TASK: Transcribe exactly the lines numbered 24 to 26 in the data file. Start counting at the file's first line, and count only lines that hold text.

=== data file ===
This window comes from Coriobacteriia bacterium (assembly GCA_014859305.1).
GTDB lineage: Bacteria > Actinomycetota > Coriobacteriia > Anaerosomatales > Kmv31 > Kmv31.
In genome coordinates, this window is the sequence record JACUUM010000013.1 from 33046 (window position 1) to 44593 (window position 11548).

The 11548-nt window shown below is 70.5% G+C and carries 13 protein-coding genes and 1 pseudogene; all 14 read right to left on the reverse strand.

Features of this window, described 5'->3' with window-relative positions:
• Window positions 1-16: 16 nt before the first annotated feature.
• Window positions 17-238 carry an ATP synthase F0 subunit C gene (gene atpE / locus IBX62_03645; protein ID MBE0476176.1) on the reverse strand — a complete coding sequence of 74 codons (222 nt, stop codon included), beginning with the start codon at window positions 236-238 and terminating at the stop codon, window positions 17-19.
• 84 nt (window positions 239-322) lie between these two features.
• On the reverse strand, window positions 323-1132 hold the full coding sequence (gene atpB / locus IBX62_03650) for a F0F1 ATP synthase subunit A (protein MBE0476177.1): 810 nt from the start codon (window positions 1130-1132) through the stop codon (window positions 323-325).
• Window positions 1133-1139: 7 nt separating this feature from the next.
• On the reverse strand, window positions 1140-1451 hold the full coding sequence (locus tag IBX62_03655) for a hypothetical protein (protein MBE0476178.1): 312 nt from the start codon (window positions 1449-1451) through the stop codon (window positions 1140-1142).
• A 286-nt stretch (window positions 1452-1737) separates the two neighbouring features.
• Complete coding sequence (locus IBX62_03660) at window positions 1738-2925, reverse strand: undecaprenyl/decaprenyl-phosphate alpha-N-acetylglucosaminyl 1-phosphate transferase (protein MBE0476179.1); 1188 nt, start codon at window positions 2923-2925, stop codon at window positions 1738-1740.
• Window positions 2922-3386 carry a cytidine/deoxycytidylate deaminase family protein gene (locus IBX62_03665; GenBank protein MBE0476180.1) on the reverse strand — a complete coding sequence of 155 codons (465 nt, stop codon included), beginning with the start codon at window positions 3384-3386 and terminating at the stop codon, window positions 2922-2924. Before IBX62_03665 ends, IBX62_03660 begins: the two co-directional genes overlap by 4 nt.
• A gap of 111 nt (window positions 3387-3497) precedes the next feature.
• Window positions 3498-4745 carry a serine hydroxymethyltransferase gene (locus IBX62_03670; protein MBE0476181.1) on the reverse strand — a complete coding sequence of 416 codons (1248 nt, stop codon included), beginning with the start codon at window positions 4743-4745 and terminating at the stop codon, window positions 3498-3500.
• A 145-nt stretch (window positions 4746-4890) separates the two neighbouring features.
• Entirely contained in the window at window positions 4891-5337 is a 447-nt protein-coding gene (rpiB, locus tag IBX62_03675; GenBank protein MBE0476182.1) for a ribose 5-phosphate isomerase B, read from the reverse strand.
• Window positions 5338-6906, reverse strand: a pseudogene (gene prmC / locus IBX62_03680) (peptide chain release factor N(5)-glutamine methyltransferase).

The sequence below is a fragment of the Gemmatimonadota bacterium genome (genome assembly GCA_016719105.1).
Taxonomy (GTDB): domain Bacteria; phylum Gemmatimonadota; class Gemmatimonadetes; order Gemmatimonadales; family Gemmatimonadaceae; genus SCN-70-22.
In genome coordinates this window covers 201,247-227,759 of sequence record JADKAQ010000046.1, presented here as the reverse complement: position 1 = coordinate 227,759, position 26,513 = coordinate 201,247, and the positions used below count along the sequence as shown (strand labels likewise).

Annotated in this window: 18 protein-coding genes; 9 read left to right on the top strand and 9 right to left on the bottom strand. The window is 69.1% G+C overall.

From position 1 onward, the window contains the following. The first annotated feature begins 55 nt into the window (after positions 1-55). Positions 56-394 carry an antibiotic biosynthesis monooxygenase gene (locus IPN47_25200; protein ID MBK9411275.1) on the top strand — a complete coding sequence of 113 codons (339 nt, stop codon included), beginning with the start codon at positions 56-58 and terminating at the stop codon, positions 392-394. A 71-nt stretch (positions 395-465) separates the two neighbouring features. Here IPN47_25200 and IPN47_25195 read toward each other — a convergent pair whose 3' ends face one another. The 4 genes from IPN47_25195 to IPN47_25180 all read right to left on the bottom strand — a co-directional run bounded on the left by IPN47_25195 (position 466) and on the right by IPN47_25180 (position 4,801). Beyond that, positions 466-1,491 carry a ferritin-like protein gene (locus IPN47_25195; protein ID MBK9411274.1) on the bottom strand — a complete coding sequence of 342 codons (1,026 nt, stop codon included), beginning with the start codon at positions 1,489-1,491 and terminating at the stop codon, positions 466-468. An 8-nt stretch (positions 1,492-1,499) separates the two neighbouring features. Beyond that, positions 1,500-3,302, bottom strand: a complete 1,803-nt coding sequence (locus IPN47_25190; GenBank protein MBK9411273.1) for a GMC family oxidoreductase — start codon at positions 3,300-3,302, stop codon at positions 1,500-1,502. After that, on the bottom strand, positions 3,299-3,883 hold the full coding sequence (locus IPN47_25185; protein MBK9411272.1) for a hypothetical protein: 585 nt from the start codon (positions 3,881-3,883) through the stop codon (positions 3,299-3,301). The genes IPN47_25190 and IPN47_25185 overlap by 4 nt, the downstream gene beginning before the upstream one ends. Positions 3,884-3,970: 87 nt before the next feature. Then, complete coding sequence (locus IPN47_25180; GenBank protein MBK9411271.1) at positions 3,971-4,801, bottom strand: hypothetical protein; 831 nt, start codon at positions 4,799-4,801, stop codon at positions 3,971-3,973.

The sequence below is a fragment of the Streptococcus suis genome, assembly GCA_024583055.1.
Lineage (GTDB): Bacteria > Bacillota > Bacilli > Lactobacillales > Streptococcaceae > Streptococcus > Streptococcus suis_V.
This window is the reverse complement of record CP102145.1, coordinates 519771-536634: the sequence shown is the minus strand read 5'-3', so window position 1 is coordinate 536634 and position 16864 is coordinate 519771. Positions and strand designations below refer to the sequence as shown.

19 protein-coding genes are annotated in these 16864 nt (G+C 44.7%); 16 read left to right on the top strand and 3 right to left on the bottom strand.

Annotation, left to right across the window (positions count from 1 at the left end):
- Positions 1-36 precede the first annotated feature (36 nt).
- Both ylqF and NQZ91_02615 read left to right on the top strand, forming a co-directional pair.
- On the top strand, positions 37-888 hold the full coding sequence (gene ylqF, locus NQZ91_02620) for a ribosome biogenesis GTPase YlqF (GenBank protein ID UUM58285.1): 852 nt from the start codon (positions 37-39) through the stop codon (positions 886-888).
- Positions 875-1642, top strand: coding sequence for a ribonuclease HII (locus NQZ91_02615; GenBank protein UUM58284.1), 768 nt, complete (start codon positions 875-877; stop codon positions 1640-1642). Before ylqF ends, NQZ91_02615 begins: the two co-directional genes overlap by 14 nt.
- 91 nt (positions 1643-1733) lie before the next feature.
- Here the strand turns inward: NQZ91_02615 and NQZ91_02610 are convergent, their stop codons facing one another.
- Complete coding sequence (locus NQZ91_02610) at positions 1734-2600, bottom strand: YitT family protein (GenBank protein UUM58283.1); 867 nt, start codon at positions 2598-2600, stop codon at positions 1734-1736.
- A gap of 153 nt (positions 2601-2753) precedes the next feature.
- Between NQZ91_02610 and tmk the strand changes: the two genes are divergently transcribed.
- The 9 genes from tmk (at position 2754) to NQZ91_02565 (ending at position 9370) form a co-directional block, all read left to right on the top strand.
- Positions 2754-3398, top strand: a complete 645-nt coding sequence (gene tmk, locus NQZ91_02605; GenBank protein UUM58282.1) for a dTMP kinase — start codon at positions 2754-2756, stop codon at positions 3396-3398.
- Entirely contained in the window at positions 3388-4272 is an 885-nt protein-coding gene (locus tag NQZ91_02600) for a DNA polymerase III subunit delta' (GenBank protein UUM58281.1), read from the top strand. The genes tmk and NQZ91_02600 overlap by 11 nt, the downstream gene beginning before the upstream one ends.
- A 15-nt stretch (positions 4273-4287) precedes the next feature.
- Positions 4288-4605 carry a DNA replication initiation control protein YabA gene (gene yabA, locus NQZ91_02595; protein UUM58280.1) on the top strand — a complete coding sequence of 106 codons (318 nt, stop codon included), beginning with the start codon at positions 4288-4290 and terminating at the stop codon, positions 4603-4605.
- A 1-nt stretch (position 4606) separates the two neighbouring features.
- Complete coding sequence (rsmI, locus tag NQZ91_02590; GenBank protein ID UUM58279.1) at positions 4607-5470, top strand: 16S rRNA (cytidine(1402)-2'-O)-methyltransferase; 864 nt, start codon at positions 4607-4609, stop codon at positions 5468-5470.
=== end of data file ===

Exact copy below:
From position 1 onward, the window contains the following. The first annotated feature begins 55 nt into the window (after positions 1-55). Positions 56-394 carry an antibiotic biosynthesis monooxygenase gene (locus IPN47_25200; protein ID MBK9411275.1) on the top strand — a complete coding sequence of 113 codons (339 nt, stop codon included), beginning with the start codon at positions 56-58 and terminating at the stop codon, positions 392-394. A 71-nt stretch (positions 395-465) separates the two neighbouring features. Here IPN47_25200 and IPN47_25195 read toward each other — a convergent pair whose 3' ends face one another. The 4 genes from IPN47_25195 to IPN47_25180 all read right to left on the bottom strand — a co-directional run bounded on the left by IPN47_25195 (position 466) and on the right by IPN47_25180 (position 4,801). Beyond that, positions 466-1,491 carry a ferritin-like protein gene (locus IPN47_25195; protein ID MBK9411274.1) on the bottom strand — a complete coding sequence of 342 codons (1,026 nt, stop codon included), beginning with the start codon at positions 1,489-1,491 and terminating at the stop codon, positions 466-468. An 8-nt stretch (positions 1,492-1,499) separates the two neighbouring features. Beyond that, positions 1,500-3,302, bottom strand: a complete 1,803-nt coding sequence (locus IPN47_25190; GenBank protein MBK9411273.1) for a GMC family oxidoreductase — start codon at positions 3,300-3,302, stop codon at positions 1,500-1,502. After that, on the bottom strand, positions 3,299-3,883 hold the full coding sequence (locus IPN47_25185; protein MBK9411272.1) for a hypothetical protein: 585 nt from the start codon (positions 3,881-3,883) through the stop codon (positions 3,299-3,301). The genes IPN47_25190 and IPN47_25185 overlap by 4 nt, the downstream gene beginning before the upstream one ends. Positions 3,884-3,970: 87 nt before the next feature. Then, complete coding sequence (locus IPN47_25180; GenBank protein MBK9411271.1) at positions 3,971-4,801, bottom strand: hypothetical protein; 831 nt, start codon at positions 4,799-4,801, stop codon at positions 3,971-3,973.

The sequence below is a fragment of the Streptococcus suis genome, assembly GCA_024583055.1.
Lineage (GTDB): Bacteria > Bacillota > Bacilli > Lactobacillales > Streptococcaceae > Streptococcus > Streptococcus suis_V.